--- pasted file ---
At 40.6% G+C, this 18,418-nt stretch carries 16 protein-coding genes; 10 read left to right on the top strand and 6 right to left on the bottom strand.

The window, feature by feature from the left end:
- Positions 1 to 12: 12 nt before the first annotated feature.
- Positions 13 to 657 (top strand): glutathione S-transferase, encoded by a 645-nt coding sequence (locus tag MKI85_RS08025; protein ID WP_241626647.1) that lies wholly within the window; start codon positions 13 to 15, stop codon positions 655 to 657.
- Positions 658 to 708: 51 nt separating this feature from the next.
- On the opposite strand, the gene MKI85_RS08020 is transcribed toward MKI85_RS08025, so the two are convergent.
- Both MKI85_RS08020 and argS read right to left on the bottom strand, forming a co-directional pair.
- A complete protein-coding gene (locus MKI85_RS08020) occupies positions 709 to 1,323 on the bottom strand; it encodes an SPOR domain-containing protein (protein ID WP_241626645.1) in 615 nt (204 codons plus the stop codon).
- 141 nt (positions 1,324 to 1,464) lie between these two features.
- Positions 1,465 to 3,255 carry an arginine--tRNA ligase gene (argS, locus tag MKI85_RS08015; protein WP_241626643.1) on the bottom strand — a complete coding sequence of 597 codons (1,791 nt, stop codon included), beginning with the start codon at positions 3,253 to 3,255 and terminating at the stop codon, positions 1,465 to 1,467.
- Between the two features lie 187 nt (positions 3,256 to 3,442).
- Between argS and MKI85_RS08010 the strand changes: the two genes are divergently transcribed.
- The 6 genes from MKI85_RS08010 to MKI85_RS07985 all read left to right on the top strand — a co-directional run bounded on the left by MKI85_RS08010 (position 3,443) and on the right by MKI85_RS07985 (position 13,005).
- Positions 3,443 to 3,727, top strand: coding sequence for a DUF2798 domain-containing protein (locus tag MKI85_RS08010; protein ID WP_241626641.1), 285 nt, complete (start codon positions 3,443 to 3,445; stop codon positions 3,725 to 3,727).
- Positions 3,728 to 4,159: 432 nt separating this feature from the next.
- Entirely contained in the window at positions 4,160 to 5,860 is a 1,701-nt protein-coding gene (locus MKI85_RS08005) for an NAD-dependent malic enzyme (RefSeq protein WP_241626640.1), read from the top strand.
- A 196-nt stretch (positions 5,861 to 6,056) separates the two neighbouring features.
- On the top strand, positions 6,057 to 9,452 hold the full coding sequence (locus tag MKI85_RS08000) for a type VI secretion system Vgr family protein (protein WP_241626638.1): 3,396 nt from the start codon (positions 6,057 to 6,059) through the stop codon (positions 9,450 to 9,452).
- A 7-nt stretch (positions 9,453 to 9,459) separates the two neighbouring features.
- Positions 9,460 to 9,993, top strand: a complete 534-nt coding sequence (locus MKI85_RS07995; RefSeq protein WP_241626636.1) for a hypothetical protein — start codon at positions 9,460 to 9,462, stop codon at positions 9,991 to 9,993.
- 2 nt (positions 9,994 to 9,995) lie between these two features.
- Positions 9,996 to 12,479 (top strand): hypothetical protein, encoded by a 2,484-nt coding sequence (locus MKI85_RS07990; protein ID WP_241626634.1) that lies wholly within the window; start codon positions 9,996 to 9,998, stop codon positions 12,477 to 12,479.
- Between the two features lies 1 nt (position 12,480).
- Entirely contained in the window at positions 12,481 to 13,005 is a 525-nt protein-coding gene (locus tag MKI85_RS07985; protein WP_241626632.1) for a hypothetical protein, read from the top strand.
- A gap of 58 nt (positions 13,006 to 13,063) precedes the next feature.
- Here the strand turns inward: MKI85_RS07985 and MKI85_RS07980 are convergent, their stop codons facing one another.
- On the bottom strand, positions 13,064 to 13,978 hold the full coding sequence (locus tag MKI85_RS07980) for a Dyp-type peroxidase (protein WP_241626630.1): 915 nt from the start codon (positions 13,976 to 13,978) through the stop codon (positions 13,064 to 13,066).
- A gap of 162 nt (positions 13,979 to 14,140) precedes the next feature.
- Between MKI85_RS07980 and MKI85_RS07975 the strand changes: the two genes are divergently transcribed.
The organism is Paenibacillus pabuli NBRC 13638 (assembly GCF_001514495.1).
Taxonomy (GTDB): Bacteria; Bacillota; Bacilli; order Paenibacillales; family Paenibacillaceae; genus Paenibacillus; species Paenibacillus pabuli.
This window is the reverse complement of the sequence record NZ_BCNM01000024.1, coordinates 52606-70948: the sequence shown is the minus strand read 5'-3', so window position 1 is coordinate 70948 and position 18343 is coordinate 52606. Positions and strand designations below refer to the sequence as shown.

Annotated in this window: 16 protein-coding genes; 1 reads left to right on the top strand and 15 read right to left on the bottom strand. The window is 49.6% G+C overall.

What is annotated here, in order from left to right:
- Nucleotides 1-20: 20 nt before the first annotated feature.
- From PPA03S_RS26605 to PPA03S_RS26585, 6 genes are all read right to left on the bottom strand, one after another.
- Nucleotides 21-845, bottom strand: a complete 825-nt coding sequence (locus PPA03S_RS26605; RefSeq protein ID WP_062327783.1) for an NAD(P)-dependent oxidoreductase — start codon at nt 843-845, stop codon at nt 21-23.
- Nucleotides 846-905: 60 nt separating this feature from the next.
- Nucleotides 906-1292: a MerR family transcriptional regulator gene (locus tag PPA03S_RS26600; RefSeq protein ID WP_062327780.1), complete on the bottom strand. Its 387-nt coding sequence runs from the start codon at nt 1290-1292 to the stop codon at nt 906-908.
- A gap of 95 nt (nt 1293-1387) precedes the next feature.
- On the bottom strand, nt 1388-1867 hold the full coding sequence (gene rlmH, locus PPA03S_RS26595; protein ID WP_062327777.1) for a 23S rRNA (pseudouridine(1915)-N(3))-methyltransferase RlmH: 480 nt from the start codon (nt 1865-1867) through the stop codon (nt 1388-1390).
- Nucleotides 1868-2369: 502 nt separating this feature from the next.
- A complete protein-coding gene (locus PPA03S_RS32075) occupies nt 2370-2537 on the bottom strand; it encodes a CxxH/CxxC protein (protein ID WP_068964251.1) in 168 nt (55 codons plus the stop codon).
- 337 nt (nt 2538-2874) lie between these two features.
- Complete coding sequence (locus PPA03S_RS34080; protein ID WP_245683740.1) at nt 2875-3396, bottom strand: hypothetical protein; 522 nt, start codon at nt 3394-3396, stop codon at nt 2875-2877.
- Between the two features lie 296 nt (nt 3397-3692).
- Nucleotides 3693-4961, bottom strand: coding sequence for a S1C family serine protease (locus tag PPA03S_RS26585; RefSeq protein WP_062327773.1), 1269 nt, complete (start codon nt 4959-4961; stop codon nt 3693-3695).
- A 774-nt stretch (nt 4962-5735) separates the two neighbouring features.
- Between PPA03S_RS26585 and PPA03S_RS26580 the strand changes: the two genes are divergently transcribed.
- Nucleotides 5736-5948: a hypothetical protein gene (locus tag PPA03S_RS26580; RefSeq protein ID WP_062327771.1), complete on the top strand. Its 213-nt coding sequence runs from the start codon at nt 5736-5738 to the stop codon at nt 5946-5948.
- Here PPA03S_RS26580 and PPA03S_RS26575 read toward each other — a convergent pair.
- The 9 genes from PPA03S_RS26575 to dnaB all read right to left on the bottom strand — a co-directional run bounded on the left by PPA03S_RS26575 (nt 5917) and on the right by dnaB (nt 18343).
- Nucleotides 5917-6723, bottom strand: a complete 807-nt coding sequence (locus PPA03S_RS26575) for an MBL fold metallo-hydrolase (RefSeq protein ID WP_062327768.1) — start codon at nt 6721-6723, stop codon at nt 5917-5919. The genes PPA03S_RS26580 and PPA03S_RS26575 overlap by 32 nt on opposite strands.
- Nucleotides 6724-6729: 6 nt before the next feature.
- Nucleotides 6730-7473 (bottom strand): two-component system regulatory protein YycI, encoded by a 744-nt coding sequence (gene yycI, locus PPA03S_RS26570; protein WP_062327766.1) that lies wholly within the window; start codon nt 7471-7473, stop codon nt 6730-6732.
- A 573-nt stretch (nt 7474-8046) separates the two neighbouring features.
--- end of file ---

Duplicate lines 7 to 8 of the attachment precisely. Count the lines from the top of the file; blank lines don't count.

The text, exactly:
- Both MKI85_RS08020 and argS read right to left on the bottom strand, forming a co-directional pair.
- A complete protein-coding gene (locus MKI85_RS08020) occupies positions 709 to 1,323 on the bottom strand; it encodes an SPOR domain-containing protein (protein ID WP_241626645.1) in 615 nt (204 codons plus the stop codon).